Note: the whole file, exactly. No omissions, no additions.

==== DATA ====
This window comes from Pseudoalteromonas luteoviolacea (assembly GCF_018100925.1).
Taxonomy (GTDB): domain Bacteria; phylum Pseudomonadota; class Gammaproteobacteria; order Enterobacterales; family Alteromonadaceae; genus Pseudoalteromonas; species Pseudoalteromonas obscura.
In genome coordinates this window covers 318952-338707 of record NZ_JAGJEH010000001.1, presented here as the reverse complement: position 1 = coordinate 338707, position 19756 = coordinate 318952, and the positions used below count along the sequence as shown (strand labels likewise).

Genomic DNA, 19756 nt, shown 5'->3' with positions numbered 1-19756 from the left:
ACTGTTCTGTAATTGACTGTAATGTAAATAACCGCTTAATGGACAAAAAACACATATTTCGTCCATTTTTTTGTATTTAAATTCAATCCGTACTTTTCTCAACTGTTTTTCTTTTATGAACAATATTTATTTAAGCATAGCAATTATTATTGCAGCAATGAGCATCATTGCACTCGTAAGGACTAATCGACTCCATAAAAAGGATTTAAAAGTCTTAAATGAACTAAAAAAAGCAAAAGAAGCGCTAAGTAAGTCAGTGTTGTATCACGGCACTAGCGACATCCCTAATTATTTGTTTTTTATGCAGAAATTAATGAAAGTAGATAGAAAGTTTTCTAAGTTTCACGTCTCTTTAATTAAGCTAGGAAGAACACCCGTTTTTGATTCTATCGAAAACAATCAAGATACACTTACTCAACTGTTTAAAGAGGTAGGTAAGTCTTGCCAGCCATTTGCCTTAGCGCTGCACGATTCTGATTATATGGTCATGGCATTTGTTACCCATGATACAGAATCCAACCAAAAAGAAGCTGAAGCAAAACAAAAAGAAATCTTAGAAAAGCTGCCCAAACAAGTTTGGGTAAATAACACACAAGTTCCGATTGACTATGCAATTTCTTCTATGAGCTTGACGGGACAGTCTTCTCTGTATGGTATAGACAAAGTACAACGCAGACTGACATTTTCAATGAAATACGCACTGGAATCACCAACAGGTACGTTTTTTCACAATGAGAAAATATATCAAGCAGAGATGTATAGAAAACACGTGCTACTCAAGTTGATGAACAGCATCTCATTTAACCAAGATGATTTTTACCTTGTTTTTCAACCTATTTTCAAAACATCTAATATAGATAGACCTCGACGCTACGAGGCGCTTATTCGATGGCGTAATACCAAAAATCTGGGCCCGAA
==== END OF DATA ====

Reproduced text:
This window comes from Pseudoalteromonas luteoviolacea (assembly GCF_018100925.1).
Taxonomy (GTDB): domain Bacteria; phylum Pseudomonadota; class Gammaproteobacteria; order Enterobacterales; family Alteromonadaceae; genus Pseudoalteromonas; species Pseudoalteromonas obscura.
In genome coordinates this window covers 318952-338707 of record NZ_JAGJEH010000001.1, presented here as the reverse complement: position 1 = coordinate 338707, position 19756 = coordinate 318952, and the positions used below count along the sequence as shown (strand labels likewise).

Genomic DNA, 19756 nt, shown 5'->3' with positions numbered 1-19756 from the left:
ACTGTTCTGTAATTGACTGTAATGTAAATAACCGCTTAATGGACAAAAAACACATATTTCGTCCATTTTTTTGTATTTAAATTCAATCCGTACTTTTCTCAACTGTTTTTCTTTTATGAACAATATTTATTTAAGCATAGCAATTATTATTGCAGCAATGAGCATCATTGCACTCGTAAGGACTAATCGACTCCATAAAAAGGATTTAAAAGTCTTAAATGAACTAAAAAAAGCAAAAGAAGCGCTAAGTAAGTCAGTGTTGTATCACGGCACTAGCGACATCCCTAATTATTTGTTTTTTATGCAGAAATTAATGAAAGTAGATAGAAAGTTTTCTAAGTTTCACGTCTCTTTAATTAAGCTAGGAAGAACACCCGTTTTTGATTCTATCGAAAACAATCAAGATACACTTACTCAACTGTTTAAAGAGGTAGGTAAGTCTTGCCAGCCATTTGCCTTAGCGCTGCACGATTCTGATTATATGGTCATGGCATTTGTTACCCATGATACAGAATCCAACCAAAAAGAAGCTGAAGCAAAACAAAAAGAAATCTTAGAAAAGCTGCCCAAACAAGTTTGGGTAAATAACACACAAGTTCCGATTGACTATGCAATTTCTTCTATGAGCTTGACGGGACAGTCTTCTCTGTATGGTATAGACAAAGTACAACGCAGACTGACATTTTCAATGAAATACGCACTGGAATCACCAACAGGTACGTTTTTTCACAATGAGAAAATATATCAAGCAGAGATGTATAGAAAACACGTGCTACTCAAGTTGATGAACAGCATCTCATTTAACCAAGATGATTTTTACCTTGTTTTTCAACCTATTTTCAAAACATCTAATATAGATAGACCTCGACGCTACGAGGCGCTTATTCGATGGCGTAATACCAAAAATCTGGGCCCGAA